Clean Tech

Expanding the inventory

V Rishi Kumar | Updated on January 20, 2018 Published on April 12, 2016


Consumers will soon have more clean products to choose from

It all started with the LED bulb and a 100 Cities National Programme to promote it. But as the energy efficiency initiative by the Centre gathers pace, a host of products are being added to the inventory including the energy guzzling air conditioner, the humble fan and the farmer's water pump.

While the Bureau of Efficiency (BEE) has been busy attaching star-ratings to the products to inform consumers on what is best for their bills, Energy Efficiency Services Limited (EESL), a nodal agency of the Power Ministry, is charting out plans to help consumers replace old and stodgy products with smart, energy efficient ones.

“It has been exciting to see how new innovative ways are being worked out to broad base the energy efficiency moves,” says Saurabh Kumar, Managing Director of EESL, a company formed with equity participation of four power companies, NTPC, Power Grid Corporation of India, Rural Electrification Corporation Limited and Power Finance Corporation Limited. “As we go beyond pilot projects and expand the Ujala Scheme (the light replacement project), we are looking at new ways to cover more products which are energy intensive,” explains Kumar, the man driving the initiative on the ground.

Efficiency, a business case

There is a business case in all energy efficiency measures. Since the capital cost is higher, he says, “We have first initiated work on fans and water pumps and expect to follow this with ACs. Since the amount involved in replacement of ACs is much higher requiring about ₹40,000 per unit, it will be rolled out in a phased manner.” In the case of the agricultural pump scheme, the farmer and state power utilities do not pay any money upfront. The money invested by EESL is recovered over a period from the savings that come out of these efficient pump sets.It all boils down to managing demand side energy requirement efficiently and bringing down energy consumption by replacing old ones and setting up new efficient units. In the case of the LED bulb, EESL aggregates demand from various locations and initiates e-procurement of large quantities to get the benefit of price reduction.

Power consumers are sensitive to capital cost and upfront payment, when something like a fan, pump or an AC is involved. “It will take some time to make them understand how this works out to their advantage as they use. It is like the switch over of people from Incandescent bulbs to Compact Fluorescent Lamp (CFL) and now to LED bulbs,” he explains.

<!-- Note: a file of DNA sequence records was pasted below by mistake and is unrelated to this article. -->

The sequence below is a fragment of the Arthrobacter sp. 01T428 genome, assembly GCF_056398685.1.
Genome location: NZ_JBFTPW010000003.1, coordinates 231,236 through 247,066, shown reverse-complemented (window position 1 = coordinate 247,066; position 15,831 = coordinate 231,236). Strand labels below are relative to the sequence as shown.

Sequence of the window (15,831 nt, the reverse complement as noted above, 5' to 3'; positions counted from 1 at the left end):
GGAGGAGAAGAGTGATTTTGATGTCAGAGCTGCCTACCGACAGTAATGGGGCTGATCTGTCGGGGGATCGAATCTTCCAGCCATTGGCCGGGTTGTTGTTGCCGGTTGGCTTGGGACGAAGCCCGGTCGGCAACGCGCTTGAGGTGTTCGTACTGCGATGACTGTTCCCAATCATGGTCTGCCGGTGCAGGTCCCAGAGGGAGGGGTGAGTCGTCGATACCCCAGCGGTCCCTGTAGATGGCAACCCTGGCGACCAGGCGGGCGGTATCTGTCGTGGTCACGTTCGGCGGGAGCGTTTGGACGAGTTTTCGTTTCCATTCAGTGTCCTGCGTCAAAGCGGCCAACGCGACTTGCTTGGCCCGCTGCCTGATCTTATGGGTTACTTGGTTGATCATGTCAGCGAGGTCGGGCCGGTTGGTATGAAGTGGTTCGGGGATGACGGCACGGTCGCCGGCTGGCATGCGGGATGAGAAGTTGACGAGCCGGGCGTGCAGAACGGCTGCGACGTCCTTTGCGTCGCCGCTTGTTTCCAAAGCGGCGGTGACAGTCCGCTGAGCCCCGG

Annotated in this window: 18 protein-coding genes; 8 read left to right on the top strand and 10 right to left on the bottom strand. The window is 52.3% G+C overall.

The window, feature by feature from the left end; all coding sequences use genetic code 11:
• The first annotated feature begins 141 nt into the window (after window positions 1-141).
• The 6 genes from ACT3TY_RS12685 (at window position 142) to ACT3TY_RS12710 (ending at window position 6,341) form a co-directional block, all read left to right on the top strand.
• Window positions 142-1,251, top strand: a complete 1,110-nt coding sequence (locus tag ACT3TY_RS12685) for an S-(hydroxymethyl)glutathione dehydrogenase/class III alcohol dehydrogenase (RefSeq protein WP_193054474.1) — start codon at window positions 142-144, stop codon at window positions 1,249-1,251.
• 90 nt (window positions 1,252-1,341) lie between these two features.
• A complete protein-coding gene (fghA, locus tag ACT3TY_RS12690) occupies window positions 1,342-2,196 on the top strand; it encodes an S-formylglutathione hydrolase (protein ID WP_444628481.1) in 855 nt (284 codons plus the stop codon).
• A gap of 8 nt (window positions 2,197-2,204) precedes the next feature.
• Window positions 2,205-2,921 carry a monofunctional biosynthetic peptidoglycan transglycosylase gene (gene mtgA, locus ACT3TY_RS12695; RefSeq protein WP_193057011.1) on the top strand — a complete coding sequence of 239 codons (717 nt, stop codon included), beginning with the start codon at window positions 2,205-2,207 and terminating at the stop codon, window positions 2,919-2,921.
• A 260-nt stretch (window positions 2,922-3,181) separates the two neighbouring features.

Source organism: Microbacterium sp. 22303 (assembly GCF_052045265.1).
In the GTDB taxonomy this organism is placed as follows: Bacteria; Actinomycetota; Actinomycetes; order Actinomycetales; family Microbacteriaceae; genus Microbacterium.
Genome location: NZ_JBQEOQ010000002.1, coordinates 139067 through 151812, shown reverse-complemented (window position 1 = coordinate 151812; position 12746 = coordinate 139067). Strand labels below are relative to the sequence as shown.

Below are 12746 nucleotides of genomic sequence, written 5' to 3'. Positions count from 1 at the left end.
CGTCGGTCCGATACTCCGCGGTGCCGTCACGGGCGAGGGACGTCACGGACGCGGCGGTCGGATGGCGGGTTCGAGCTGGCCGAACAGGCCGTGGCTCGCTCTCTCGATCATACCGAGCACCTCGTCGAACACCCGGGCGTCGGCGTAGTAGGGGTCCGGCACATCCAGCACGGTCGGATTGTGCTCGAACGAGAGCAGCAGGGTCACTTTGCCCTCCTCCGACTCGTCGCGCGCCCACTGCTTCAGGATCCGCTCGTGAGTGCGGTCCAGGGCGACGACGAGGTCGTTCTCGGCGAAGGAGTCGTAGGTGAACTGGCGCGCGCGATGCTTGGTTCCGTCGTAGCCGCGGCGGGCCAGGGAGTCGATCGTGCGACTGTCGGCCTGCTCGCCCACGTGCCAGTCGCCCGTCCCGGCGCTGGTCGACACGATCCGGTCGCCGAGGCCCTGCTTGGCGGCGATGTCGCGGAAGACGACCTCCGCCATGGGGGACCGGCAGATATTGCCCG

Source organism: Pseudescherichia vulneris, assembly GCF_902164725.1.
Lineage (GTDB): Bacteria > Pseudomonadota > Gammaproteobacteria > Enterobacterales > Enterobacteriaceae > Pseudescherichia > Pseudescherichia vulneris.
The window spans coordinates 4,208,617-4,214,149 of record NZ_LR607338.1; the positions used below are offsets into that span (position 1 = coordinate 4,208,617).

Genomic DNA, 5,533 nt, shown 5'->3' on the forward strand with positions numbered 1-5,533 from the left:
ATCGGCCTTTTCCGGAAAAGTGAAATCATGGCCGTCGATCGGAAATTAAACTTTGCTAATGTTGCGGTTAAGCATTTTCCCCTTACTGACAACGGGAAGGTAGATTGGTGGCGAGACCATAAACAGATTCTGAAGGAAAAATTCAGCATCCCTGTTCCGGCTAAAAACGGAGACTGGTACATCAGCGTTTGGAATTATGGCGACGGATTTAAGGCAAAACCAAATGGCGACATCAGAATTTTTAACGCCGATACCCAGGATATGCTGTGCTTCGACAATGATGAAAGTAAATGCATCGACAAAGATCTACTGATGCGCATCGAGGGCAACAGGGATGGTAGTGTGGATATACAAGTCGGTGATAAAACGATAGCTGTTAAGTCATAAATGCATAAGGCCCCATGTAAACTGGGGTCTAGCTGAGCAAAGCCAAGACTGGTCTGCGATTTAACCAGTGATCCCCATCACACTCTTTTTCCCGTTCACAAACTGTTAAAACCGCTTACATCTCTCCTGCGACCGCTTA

Price and Puducherry

The case in point is the LED bulb project which was initiated in Puducherry about two years ago. Then a 7 watt LED bulb was priced at ₹310 when purchased in bulk as against the market price of about ₹600. It has now fallen to ₹55 in the recent bulk contracts placed for some of the states. This is the power of bulk purchases.

“Under the Ujala scheme, 14 States have thus far been covered with over 9 crore bulbs distributed. We expect to close this year with 15 crore. It is proposed to cover 77 crore in the next two years. Nine crore bulbs have reduced the energy demand by 2400 mw,” Kumar explains.

EESL runs on a sustainable profitable model by partnering with State governments and implementing projects. Apart from equity participation from the founding members, EESL raised funds from KFW, the German lending agency and AFD, the French institution, and is in the process of closing a $200 million deal with the Asian Development Bank and another credit line of $ 300 million from the World Bank.

“In addition, EESL raised about ₹2,000 crore through various banks and is in the process of finalising a ₹2,000 crore bond offer. We have partnered with India Infrastructure Finance Corporation Limited to work on the bond offer which we are planning to close within 3-6 months. This will enable EESL to further diversify. Last year EESL invested ₹ 3,000 crore and plans to deploy ₹ 7,000 crore this fiscal,” he says.

More in the kitty could well mean more clean energy schemes for the consumers, going forward.

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Published on April 12, 2016
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